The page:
Saturday, June 6, 2020

June 6, 2001 -- Soldier Field Plans Slammed in Chicago Tribune Editorial

June 6, 2001 – “Soldier Field:  Perfuming the Pig,” is the headline atop a Chicago Tribune editorial that begins, “Now even the most self-interested backers of the plan to desecrate Soldier Field realize what a failure their design is.” [Chicago Tribune, June 6, 2001] After yet another model is unveiled for the renovation of the field, the Tribune expresses its dissatisfaction, “… critics of the design are correct:  This grotesquerie would overwhelm everything around it and ruin part of a fragile, supposedly protected lakefront.  By acknowledging flaws in the oafish design, Daley signals the obvious:  He holds the power to twist arms and protect the public’s interest.”  The editorial concludes, “Daley has clearly become aware of the problem.  He needs only the will to make this deal a winner.  His legacy is in nobody’s hands but his … this city only erects a football stadium every 80 or so years.  Having admitted the obvious, let’s do the job right.”

Chicago Tribune photo
June 6, 1955 – The Bethlehem Steel Company’s 626-foot Johnstown, the first ore carrier built expressly for Great Lakes service, makes its way up the Chicago River and into Lake Michigan.  The tugs Utah and Delaware guide the big ship with some very delicate maneuvering.  The tightest area comes at the Van Buren Street bridge where the two sides of the ship scape the bridge guard pilings on both sides of the river. Traffic is held up for 17 minutes at the Michigan Avenue bridge as the Johnstown glides past, three times the usual wait.  It took the ship just 52 minutes to clear the lock at the mouth of the river as she moves to South Chicago where she will be fit with her superstructure.  The ship was built in Baltimore, Maryland.  The above photo, taken from Tribune coverage, shows the Johnstown headed east with its bow adjacent to the Wrigley Building.  The parking lot to the left of the mid-section of the ore ship is where Trump Tower stands today.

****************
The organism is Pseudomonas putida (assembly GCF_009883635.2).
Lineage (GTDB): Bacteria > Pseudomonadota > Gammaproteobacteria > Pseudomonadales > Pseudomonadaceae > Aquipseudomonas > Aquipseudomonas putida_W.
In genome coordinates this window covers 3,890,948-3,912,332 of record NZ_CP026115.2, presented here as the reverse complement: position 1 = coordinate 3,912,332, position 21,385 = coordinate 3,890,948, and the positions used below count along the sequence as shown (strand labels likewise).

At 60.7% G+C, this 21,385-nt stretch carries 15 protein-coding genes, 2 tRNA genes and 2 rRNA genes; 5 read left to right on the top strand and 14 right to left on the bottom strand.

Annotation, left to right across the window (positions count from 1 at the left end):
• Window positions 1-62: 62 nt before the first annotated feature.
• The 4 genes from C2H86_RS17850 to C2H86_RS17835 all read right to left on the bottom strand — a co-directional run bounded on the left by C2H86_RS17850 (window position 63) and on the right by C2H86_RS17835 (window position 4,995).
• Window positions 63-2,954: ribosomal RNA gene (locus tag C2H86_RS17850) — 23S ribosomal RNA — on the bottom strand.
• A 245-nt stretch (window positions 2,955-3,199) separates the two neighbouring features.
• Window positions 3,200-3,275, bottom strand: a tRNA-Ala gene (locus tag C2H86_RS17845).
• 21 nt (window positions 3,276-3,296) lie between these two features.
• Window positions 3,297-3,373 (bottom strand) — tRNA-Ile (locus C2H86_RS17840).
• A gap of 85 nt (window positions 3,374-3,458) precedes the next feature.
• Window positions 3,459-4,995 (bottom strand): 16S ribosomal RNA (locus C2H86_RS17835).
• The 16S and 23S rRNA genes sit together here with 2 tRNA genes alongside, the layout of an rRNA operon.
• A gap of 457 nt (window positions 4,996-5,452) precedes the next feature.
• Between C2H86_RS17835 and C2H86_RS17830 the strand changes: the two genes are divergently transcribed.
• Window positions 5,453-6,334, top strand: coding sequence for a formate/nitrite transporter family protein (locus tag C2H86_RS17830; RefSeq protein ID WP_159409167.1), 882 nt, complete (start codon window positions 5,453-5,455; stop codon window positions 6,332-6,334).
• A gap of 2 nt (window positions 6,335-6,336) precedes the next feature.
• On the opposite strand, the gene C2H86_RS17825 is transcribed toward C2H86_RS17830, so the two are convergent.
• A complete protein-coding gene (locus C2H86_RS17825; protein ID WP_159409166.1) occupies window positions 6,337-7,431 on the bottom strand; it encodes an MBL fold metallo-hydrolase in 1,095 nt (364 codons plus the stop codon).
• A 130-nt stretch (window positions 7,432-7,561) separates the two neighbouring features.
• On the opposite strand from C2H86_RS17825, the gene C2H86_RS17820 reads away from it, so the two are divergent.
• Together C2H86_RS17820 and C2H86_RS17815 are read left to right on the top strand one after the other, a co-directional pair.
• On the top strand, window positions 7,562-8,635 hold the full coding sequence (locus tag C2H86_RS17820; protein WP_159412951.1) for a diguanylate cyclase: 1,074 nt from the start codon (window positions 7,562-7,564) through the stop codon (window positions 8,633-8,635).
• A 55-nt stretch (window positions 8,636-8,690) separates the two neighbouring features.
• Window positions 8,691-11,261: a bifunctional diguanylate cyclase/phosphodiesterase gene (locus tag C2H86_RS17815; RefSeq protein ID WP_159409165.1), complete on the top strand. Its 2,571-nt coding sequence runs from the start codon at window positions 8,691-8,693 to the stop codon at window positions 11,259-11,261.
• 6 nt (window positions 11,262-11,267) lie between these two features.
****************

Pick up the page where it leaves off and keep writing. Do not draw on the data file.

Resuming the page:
June 6, 1928 – President Edward J. Kelly of the South Park Board announces that a gift of $500,000 from the former vice-president of Sears, Roebuck and Co., Max Adler, will be used for construction of a planetarium on an island east of the Field Museum.  “In giving the planetarium to Chicago,” Adler says, “I have a three-fold conception:  Scientific, popular and philosophical.  One is to further the progress of science.  The second is to enable the people to observe the action of the heavenly bodies as heretofore only astronomers have been able to do.  The third is to emphasize that all mankind, rich and poor, powerful and weak, as well as all nations, here and abroad, constitute part of one universe, and that under the great celestial firmament there is no division or cleavage, but rather interdependence and unity.” [Chicago Daily Tribune, June 7, 1928]

June 6, 1899 –For the second time in two months the Chicago River catches fire as “an oily scum” [Chicago Daily Tribune, June 7, 1899] ignites near Blackhawk Street.  The river is covered with flames that spread to docks and a stack of lumber on its west side.  Firefighters say that if the wind had been stronger, things would have become far more serious.  The area of the river fire, shown above, is now part of an ambitious city initiative, the North Branch Framework Plan, designed to develop 760 acres on the North Branch of the river.

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